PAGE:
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Local

North Aurora’s Messenger Public Library's youth program area made bigger

NORTH AURORA – Janene Albrecht of North Aurora watched as her two young sons, Kendall and Andrew, played with a wooden train track in the newly renovated youth services department at Messenger Public Library in North Aurora.

“They love coming here and playing in the play area so I can look at books,” Albrecht said.

Work recently was completed on an interior renovation of the library’s youth services department.

As part of the renovation project, the youth program room was redesigned and expanded.

“Our programming room was inadequate to meet our needs,” Messenger Public Library Administrator Kevin Davis said. “We are seeing more and more patrons using the library, especially families.”

An open house for the new Barbara Messenger Tinker Youth Program Room will be from 1:30 to 4 p.m. April 12 at the library, which is at 113 Oak St. in North Aurora. A ribbon-cutting ceremony will be at 2 p.m. that day.

Tinker was the daughter of library founder Emeline Messenger, who died in April 2000. Tinker died in 2011.

The new youth program room already is being put to good use.

“We’ve been doing craft programs in here, and we’ve been doing story-times in here,” said Michelle Kurczak, head of youth and teen services for Messenger Public Library.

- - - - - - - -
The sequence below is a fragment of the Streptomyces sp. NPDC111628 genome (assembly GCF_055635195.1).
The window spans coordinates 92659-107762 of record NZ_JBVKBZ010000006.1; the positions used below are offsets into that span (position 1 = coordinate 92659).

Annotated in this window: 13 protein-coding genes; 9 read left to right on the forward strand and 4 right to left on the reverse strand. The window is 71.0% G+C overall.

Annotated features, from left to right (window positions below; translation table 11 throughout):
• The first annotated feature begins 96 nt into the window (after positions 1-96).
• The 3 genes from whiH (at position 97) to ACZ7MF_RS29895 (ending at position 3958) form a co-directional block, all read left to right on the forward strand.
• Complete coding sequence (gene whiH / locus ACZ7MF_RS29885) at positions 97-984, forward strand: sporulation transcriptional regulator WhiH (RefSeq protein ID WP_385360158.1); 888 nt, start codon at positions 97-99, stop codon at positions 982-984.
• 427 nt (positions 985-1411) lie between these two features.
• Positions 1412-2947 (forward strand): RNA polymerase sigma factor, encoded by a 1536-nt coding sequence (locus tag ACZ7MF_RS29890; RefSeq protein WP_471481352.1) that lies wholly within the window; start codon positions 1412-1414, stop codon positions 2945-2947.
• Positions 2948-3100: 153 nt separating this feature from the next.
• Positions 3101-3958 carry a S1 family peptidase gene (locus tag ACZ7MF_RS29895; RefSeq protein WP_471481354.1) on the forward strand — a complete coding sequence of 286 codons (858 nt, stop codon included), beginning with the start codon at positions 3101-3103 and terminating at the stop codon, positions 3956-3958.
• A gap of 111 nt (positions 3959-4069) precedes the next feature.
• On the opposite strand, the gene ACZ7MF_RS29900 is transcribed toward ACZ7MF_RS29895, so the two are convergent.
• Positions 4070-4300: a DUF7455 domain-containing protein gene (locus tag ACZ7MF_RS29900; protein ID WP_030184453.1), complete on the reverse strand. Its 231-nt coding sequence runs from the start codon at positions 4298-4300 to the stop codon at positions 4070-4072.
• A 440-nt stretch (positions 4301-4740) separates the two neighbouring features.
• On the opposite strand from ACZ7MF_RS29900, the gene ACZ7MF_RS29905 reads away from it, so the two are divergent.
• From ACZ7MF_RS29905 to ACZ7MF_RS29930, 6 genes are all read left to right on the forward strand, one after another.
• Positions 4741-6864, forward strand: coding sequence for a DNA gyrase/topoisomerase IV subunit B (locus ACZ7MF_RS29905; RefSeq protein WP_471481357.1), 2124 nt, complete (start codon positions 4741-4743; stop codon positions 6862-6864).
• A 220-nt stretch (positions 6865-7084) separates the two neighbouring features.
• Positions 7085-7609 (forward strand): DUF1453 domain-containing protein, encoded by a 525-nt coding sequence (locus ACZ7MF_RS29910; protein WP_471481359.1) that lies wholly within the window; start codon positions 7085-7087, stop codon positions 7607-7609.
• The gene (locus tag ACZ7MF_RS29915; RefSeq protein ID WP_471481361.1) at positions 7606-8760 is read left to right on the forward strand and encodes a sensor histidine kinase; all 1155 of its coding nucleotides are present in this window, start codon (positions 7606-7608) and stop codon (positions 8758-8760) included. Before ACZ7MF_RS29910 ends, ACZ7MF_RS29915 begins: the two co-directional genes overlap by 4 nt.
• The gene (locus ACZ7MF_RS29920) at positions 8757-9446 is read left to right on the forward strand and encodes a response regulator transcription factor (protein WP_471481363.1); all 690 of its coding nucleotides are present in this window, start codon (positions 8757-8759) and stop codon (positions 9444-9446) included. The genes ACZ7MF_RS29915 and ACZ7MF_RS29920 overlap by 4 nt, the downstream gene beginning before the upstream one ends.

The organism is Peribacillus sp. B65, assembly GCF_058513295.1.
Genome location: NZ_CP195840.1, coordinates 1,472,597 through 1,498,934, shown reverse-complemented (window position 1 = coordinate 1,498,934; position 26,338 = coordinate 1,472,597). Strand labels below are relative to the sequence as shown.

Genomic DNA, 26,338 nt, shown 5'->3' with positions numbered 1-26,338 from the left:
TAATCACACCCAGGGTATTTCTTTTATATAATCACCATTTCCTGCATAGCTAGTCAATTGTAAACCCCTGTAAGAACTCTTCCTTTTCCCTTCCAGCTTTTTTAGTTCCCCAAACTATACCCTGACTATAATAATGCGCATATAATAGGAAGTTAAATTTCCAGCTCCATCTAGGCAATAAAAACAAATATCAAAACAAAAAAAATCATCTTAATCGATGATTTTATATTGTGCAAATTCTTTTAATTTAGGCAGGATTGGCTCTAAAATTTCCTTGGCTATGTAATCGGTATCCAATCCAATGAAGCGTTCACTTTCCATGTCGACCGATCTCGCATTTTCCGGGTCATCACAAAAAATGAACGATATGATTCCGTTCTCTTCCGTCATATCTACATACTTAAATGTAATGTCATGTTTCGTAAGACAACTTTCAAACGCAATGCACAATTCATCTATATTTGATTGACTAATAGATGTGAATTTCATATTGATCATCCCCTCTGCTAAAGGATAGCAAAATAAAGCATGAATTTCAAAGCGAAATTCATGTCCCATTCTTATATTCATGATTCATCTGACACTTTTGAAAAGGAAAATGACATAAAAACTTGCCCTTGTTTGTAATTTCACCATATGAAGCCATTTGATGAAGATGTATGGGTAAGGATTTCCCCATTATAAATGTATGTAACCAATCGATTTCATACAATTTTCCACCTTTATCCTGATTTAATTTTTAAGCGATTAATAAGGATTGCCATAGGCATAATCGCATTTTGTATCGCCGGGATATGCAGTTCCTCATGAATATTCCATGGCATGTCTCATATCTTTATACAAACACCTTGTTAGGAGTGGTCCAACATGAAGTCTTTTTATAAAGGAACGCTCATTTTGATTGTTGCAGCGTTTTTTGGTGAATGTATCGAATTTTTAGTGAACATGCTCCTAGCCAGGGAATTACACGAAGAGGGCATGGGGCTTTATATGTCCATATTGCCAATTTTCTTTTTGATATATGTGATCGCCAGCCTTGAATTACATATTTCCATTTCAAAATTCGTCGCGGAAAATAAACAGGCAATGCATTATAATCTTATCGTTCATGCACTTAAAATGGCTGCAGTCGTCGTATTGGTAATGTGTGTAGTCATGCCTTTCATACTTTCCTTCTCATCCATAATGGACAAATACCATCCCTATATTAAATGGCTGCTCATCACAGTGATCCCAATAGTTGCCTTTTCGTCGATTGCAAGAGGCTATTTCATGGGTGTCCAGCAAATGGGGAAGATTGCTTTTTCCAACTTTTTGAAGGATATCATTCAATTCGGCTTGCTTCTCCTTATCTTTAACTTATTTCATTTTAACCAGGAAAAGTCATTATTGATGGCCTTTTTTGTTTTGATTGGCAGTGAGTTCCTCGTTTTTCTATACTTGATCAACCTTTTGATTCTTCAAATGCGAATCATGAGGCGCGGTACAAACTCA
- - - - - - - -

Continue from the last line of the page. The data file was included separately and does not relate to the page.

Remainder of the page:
Other aspects of the project included the centralization of the information and service desk in the youth services department and a reconfiguration of shelving. In addition, a screened porch became an off-desk work room for staff as part of the project.

Davis said the porch rarely was used by patrons.

“We now have much more space to do our work, and we also have a much better view of what is happening in the department,” Kurczak said. “Before, staff was stuck in a corner. Now, we are front and center.”

Batavia-based Kluber Architects + Engineers designed the renovation to meet the new challenges that libraries face today.

“A library is not just a storehouse for books and materials anymore,” Davis said. “It’s really more of a community center.”

Kluber Vice-President Christopher Hansen said the firm knows the challenges that libraries must deal with.

“It’s really designing libraries for more flexible use and adaptable space,” he said. “Libraries are being used differently these days.”

Along with the other renovations, newly expanded computer stations were relocated to a perimeter wall in the department, allowing parent and child to work side by side.

“You see a lot of interaction now between parent and child working at a computer station,” Hansen said.

The renovated youth services department also features colorful walls and tiles, and several new pieces of flexible furniture also were provided throughout the space to accommodate group and individual study/reading areas.

“We have been getting good feedback from our patrons,” Kurczak said. “They like that it is more colorful than it used to be.”

That includes feedback from nanny Danielle Schneider of DeKalb, who cares for a North Aurora family and brings them to the library on a regular basis.

“It looks terrific,” she said. “It’s more spacious.”

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